For each of the convoys, a driver in the lead vehicle set speed and route with the other trucks folowing automatically using Wi-Fi connection to control braking and acceleration, the longest of the trips was undertaken by the Scania Group, which covered more than 2000 kilometres through Sweden, Denmark and Germany. Organisers of the challenge have argued that the project demonstrates a potential future for transport in Europe.
This was not a test of fully autonomous vehicles, each vehicle’s steering was controlled by a driver and the “platooning” was only used on motorways when traffic conditions were normal. However, the experiment represents a clear step towards that goal and the method of platooning has tangible benefits of its own, potentially reducing congestion, accidents and fuel congestion. A whitepaper released by TNO, a Dutch-based research firm, found that in a truck platoon, both the vehicles following and leading use on average 10% less fuel per trip.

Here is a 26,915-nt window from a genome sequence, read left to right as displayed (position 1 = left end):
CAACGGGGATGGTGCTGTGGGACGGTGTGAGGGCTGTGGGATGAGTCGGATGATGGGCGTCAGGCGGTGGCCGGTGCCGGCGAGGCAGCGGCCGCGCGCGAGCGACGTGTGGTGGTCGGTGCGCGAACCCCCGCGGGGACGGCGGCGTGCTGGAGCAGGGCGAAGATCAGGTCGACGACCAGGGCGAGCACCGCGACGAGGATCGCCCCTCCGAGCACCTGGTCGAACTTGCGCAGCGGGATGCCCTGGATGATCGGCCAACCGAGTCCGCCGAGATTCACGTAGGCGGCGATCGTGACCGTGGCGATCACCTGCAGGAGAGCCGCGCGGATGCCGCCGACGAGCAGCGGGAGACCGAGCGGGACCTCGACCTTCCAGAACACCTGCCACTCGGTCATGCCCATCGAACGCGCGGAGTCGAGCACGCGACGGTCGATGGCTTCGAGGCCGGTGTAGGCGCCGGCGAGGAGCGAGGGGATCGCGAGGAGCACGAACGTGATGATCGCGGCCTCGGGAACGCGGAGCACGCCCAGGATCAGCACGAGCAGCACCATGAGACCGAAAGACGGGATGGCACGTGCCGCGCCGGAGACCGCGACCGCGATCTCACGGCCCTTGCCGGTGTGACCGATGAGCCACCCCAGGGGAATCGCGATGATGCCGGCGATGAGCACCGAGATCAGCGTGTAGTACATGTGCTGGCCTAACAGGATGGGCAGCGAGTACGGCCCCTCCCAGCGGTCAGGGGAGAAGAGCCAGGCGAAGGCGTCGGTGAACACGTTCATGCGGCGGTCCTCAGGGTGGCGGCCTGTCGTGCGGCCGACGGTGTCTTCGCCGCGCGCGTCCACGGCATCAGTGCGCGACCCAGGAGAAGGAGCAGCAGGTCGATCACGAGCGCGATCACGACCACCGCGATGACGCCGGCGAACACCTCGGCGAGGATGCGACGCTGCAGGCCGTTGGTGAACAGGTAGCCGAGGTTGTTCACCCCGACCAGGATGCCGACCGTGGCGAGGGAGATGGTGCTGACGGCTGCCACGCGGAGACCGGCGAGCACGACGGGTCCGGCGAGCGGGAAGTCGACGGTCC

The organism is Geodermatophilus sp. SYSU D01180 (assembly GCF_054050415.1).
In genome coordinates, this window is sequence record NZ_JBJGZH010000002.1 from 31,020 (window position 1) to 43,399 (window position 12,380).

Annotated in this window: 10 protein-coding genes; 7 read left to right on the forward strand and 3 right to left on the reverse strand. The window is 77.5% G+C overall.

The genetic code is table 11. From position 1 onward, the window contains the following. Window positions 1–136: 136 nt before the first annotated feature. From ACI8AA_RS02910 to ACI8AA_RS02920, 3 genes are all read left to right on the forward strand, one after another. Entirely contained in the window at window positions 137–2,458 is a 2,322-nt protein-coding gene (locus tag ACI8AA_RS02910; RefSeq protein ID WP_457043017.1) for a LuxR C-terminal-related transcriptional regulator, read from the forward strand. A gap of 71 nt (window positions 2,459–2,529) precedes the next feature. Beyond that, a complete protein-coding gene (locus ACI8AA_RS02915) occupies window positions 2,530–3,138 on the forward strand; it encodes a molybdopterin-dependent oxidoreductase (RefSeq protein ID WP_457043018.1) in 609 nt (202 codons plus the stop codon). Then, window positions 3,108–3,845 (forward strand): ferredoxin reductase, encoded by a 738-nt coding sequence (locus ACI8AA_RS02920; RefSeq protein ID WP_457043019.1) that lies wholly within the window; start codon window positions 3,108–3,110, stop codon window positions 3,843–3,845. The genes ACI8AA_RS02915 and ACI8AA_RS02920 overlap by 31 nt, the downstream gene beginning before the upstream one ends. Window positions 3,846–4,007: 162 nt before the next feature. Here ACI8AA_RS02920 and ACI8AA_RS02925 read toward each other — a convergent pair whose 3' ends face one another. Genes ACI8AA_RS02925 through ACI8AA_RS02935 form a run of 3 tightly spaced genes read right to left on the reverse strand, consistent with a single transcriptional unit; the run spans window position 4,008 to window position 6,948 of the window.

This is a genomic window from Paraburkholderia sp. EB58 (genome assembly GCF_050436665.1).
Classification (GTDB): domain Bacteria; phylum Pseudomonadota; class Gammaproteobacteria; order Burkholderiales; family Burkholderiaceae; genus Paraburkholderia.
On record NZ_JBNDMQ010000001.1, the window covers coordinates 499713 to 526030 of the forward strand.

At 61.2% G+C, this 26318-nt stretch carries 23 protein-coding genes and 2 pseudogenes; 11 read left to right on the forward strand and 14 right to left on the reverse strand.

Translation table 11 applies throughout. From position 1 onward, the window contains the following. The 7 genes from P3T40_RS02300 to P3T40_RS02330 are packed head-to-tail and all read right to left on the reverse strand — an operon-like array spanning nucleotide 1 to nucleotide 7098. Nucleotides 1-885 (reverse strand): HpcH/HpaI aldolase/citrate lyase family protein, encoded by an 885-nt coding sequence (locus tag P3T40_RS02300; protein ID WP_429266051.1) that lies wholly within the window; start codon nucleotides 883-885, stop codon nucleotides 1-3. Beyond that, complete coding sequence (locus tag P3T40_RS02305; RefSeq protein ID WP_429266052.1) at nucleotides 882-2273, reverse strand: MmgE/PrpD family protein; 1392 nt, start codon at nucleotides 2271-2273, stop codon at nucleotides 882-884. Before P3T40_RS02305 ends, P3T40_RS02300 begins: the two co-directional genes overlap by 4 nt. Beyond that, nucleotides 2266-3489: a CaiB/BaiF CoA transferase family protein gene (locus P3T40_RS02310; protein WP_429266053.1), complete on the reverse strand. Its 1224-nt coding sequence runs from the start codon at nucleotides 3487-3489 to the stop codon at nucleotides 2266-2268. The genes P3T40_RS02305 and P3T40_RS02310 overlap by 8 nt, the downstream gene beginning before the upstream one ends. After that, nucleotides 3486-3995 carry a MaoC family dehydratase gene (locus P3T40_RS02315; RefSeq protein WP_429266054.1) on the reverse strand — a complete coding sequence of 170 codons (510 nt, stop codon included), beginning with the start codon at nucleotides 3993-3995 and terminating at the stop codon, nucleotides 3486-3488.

The challenge offers a demonstration of the potential for the technology, it’ll be interesting to see how EU companies and governments react as self-driving vehicles continue to gain prominence.
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